From the get-go, the Basalt Whitewater Park was a balancing act designed to simultaneously enhance the riparian habitat of the Roaring Fork River, slow the flow of runoff, give anglers the opportunity to match wits with fish and provide kayakers and rafters with a means by which they could get their adrenal glands pumping.

While people seem to appreciate the effort, opinions expressed at a forum organized Tuesday evening by Pitkin County’s Healthy Rivers program indicated there is work yet to be done.

The forum, which took place at the Basalt Library, brought together about 30 river enthusiasts covering the recreational gamut from fisherpeople to hard-core kayakers to boaters with a more recreational bent.

The consensus seemed to be that the engineers who did the work throughout last winter need to fine tune their efforts.

“It is more rowdy that we had hoped,” said Quinn Donnelly, a river engineer with Carbondale-based River Restoration, the company that designed and constructed the $800,000 whitewater park.

According to Donnelly, the park functioned at its best when the water levels went down from their peak of about 3,500 cubic feet per second (cfs) on June 19.

“At about 700 cfs, the flows worked really well for a wide range of skills,” Donnelly said.

But, when those water levels were higher, spam was definitely hitting the fan.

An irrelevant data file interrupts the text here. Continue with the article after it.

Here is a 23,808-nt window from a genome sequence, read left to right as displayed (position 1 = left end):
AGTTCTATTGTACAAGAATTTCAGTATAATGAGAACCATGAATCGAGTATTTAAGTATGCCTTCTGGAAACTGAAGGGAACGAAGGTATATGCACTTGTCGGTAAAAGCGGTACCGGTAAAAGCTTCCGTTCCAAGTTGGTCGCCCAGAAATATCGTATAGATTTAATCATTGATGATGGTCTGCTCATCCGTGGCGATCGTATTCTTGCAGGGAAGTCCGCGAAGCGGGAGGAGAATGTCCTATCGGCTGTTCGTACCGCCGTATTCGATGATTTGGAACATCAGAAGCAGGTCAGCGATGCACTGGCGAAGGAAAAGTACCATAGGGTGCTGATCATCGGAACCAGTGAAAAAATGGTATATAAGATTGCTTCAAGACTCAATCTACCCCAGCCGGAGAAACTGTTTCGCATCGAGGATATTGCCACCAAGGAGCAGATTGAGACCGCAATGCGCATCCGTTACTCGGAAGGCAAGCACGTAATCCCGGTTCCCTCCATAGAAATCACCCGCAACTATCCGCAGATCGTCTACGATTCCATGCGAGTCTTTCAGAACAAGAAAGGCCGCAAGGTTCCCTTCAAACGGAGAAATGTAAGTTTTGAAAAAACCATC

While Donnelly said the upper feature was classified at about Class-3 during the height of runoff, people in the audience begged to differ. One person speculated that the upper feature was closer to class-4, while another said it nudged up to class-5.

Several members of the audience related takes about spending significant time upside-down and bouncing off boulders while attempting to navigate the man-made rapids.

Designers busy enhancing Arkansas River features through Cañon City

Cañon City via DowntownCanonCity.com.

From The Cañon City Daily Record (Carie Canterbury):

The plan focuses on the whitewater park between First and Fourth streets, which is a small part of the overall Arkansas River Corridor Master Plan, which also meshes with the Centennial Park Master Plan.

The overall goal is river beautification by removing concrete debris and other hazardous materials from the site and then recreational and habitat enhancements, said Nathan Werner, a designer and engineer with S2O Design.

“For recreation, we are creating structures that give the river more character to create more eddies and pools for in-stream users,” he said. “Random boulders and jetties create this recreational enhancement, but they also create fish habitat.”

Right now the river is largely just uniform with not a lot of velocity breaks, Werner said, so designers are creating a more diverse river.

The estimated cost of this multi-user, multi-use project is about $700,000, half of which is expected to be funded through a Great Outdoors Colorado grant, said Will Colon, who spearheaded the fundraising and creation of the Whitewater Kayak & Recreation Park. The park, built at a cost of about $450,000, also includes a feature near Black Bridge. The annual Royal Gorge Whitewater Festival since 2010 helps to fund improvements on the river…

Construction is expected to begin in the fall and winter of 2018, making the area usable in the spring of 2019.